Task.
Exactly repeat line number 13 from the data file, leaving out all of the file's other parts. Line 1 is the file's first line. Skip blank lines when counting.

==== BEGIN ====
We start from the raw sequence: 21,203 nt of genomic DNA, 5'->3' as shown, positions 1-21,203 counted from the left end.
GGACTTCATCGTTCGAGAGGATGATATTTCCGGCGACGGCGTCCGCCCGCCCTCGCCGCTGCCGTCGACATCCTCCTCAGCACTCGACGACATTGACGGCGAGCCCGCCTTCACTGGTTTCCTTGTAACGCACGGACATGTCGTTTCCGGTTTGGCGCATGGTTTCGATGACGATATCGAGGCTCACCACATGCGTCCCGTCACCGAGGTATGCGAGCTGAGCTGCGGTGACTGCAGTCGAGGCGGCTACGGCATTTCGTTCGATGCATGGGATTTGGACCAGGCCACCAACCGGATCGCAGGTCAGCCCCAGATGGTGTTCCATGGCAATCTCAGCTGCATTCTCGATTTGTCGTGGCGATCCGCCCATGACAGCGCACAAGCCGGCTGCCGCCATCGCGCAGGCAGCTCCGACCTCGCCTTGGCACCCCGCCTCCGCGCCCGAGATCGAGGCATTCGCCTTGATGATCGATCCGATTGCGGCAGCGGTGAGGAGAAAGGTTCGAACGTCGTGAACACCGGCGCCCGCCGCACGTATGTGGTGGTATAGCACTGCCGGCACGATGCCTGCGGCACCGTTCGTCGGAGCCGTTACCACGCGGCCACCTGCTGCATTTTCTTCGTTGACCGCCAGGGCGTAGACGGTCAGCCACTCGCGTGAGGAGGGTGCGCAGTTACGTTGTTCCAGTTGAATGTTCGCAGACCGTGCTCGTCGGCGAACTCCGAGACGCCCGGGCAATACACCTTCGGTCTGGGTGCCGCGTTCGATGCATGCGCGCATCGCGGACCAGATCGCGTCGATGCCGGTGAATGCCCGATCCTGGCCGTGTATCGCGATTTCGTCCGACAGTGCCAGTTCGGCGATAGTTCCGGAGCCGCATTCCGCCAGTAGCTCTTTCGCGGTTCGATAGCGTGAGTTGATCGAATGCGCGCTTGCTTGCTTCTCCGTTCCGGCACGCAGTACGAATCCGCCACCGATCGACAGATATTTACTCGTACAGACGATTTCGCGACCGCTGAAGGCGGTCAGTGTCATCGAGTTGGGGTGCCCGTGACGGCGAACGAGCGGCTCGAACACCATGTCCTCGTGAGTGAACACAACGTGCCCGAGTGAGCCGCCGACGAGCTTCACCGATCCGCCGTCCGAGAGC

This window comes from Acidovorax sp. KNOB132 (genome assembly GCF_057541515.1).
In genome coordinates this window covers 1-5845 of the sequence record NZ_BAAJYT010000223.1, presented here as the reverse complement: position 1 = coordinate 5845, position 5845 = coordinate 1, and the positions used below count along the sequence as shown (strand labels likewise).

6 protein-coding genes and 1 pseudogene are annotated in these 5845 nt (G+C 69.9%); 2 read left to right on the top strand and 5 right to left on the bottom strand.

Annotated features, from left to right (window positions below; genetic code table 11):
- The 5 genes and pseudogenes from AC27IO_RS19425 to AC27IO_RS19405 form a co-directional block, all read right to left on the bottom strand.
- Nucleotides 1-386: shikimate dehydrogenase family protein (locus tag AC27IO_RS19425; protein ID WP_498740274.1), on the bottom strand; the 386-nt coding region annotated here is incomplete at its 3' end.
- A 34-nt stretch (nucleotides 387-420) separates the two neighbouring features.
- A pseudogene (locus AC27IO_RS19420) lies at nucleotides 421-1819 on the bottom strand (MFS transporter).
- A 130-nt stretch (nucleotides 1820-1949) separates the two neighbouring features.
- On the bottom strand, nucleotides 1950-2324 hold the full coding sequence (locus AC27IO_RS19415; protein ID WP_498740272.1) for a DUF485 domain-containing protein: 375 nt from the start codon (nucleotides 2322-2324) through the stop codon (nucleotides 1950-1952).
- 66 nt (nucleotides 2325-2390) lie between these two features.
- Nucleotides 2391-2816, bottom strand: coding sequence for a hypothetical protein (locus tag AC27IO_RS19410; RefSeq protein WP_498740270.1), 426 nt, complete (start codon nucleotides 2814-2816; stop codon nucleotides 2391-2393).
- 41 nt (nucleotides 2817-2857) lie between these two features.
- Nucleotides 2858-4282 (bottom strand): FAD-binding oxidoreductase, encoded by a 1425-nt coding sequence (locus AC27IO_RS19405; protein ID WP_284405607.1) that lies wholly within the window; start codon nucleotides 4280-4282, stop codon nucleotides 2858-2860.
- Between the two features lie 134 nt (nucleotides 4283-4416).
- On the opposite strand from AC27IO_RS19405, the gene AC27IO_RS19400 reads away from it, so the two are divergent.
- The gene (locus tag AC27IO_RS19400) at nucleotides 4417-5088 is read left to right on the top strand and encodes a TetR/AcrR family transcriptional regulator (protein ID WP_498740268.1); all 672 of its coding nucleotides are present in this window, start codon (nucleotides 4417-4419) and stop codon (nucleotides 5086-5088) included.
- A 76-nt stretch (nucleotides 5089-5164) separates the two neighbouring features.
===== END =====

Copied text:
- 66 nt (nucleotides 2325-2390) lie between these two features.